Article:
‘Transplant tourist’ defends trip
(eTN) - A kidney patient who travelled to the Philippines to search for a live donor has defended his decision to become a so-called "transplant tourist". Father-of-two Mark Schofield, 44, from Porthcawl, was followed by BBC Wales' Week in Week Out team on his journey. The ex-European surfing champion said a shortage of UK organ donors forced him to try to buy a new kidney abroad.
(eTN) – A kidney patient who travelled to the Philippines to search for a live donor has defended his decision to become a so-called “transplant tourist”.
Father-of-two Mark Schofield, 44, from Porthcawl, was followed by BBC Wales’ Week in Week Out team on his journey.
The ex-European surfing champion said a shortage of UK organ donors forced him to try to buy a new kidney abroad.
But despite travelling to Asia, he was told the donor organ he had hoped to use was not compatible.
The British Medical Association (BMA) said one person a day in Britain died while waiting for a transplant.
The BMA has been campaigning for better ways to encourage more organ donors, and is supporting a switch to “presumed consent”.
That would mean everyone over the age of 16 would be taken to be a donor, unless they opted out.
Mr Schofield took the decision to travel to the Philippines after spending four-and-a-half years on the UK waiting list.
He feared that without a new kidney he would not live long enough to see his children George, 16, and Jessica, 13, grow up.
He knew he would be arrested if he tried to buy a kidney in the UK, but said he also expected criticism from some who believed it was morally wrong to buy and sell human organs.
“If I could buy one in this country I would buy one in this country. We’ve decided it’s wrong – so I’ve got to go somewhere else,” he said.
“You stick to your moral argument, but I’m not prepared to sit down, lie down and play dead.”
There are currently 6,500 patients waiting for kidney transplants in Britain, with about 400 in Wales.
Mr Schofield, who is looking for a second transplant, found a surgeon in Manila who was confident he could locate the right donor.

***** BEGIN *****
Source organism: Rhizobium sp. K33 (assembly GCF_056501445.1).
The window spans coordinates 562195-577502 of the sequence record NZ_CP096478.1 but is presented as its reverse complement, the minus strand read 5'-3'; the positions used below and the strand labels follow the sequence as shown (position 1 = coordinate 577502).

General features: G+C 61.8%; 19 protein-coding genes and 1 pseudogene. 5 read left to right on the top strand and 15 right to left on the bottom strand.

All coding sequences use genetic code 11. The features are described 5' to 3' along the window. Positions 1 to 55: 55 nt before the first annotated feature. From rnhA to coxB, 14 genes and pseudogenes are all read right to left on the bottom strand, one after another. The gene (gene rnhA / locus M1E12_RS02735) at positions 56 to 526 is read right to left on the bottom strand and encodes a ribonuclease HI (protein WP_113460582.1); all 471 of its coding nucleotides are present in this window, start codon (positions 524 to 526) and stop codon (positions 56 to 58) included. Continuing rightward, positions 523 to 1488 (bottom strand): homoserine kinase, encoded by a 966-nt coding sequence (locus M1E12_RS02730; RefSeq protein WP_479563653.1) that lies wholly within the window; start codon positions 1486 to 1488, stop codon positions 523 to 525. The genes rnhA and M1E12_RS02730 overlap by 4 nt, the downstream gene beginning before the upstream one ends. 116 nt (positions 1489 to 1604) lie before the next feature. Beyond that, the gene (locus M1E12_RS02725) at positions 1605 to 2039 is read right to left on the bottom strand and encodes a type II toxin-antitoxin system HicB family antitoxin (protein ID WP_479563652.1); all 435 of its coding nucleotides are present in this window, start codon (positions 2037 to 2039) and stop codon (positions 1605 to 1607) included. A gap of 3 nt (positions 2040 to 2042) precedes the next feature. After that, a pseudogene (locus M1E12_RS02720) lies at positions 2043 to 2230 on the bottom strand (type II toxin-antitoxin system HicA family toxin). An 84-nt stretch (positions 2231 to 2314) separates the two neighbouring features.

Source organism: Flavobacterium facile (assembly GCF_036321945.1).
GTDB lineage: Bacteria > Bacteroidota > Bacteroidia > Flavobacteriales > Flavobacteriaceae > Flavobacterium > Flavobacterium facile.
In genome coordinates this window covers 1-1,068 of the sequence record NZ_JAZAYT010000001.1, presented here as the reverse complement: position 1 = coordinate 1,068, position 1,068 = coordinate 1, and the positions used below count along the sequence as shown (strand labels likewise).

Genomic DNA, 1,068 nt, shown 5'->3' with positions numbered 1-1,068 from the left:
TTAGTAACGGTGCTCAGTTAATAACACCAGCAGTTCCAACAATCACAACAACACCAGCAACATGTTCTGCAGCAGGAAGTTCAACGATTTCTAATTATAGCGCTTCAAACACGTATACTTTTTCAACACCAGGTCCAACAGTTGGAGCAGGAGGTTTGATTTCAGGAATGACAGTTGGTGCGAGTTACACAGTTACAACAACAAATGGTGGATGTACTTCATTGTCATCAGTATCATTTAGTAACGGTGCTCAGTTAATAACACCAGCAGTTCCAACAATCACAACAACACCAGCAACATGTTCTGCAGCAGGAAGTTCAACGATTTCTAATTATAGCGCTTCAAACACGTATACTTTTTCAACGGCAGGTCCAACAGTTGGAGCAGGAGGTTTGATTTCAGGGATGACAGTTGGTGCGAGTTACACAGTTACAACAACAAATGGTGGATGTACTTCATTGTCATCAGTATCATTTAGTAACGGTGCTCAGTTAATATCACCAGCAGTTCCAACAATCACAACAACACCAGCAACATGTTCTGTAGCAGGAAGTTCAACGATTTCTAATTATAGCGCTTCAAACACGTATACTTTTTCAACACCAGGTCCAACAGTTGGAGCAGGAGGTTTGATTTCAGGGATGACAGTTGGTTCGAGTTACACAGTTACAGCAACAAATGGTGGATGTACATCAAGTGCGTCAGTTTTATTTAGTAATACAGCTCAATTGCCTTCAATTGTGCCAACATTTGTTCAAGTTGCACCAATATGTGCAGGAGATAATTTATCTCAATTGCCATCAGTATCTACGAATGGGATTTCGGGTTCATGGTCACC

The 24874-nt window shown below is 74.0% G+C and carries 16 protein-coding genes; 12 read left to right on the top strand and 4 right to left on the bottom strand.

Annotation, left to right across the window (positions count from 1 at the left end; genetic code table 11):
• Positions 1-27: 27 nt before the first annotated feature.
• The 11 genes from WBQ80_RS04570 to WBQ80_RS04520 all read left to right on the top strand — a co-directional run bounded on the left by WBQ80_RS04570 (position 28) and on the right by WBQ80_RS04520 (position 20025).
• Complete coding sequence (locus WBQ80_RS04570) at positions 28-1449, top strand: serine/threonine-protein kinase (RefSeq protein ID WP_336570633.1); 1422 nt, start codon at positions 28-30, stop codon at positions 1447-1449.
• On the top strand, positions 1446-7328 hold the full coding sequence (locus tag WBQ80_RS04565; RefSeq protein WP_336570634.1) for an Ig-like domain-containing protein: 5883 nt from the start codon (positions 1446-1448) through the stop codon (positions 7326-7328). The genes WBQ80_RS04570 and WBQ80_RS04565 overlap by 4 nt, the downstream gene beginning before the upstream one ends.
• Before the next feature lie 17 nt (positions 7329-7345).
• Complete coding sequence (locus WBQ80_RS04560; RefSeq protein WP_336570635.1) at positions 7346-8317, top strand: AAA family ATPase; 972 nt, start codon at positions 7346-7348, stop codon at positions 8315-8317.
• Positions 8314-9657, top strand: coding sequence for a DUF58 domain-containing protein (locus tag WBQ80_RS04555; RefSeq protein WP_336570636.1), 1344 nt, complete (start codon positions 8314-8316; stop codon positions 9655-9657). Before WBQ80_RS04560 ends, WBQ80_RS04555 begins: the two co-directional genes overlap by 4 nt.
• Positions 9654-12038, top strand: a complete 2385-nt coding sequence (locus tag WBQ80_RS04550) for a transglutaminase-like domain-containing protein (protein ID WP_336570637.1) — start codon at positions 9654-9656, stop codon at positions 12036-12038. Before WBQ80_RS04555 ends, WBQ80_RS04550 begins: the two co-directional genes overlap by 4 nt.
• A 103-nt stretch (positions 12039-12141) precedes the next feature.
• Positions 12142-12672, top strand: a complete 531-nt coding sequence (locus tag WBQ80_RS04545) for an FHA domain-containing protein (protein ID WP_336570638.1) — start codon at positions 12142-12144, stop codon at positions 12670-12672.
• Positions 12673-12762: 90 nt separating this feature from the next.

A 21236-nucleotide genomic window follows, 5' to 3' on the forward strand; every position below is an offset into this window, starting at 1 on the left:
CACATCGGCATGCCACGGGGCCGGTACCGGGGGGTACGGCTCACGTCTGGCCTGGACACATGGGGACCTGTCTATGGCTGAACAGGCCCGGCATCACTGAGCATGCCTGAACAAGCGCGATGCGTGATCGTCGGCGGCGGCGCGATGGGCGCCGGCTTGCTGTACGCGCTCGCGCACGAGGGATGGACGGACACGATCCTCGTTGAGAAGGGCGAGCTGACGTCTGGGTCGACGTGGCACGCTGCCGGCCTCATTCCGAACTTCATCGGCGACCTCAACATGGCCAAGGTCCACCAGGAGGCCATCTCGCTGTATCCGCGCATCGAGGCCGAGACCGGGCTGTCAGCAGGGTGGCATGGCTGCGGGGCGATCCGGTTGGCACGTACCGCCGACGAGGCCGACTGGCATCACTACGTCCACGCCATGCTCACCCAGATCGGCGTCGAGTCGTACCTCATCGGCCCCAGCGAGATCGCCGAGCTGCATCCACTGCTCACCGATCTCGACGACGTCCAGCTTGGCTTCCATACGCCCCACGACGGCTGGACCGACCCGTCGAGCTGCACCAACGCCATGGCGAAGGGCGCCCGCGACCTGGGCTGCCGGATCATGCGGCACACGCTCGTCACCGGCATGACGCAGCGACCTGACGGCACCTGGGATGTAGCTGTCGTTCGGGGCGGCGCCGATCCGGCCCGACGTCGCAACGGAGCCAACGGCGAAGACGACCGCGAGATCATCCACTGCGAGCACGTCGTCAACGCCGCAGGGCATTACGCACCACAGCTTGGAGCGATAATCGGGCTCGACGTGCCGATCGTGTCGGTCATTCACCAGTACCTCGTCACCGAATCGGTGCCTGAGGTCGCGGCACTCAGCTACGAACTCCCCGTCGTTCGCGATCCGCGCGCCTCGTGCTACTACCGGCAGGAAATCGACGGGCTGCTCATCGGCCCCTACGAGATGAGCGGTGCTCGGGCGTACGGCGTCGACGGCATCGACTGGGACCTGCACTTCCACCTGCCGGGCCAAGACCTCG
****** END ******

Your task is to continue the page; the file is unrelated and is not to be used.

A transplant in the Philippines costs about £40,000, whether the operation is successful or not. But Mr Schofield and his wife Jayne said they believed it was a price worth paying.
However, the couple’s journey ended in disappointment after Mr Schofield was told by doctors the donor organ was not compatible.
He was forced to return to a life on dialysis in the UK.
But he insisted: “I am going to get it. One day, even if I’m 75-years-old, I will have a transplant. I will live without dialysis at some point before I die. I will promise you that.”
The couple’s journey was co-ordinated through a Philippines government-backed scheme which promises long-term economic support and medical care for donors.
It is aimed at stamping out a black market in human organs.
The Week In Week Out team travelled to Baseco, a place known locally as “No Kidney Island” because so many adults there have sold their kidneys in a bid to escape poverty.
The programme discovered some had undergone the surgery for as little as £1,000, and an organ broker admitted lying to hospital officials about the donors she recruited.
Last month, the Welsh Health Minister Edwina Hart announced a consultation document on the issue of presumed organ consent in Wales.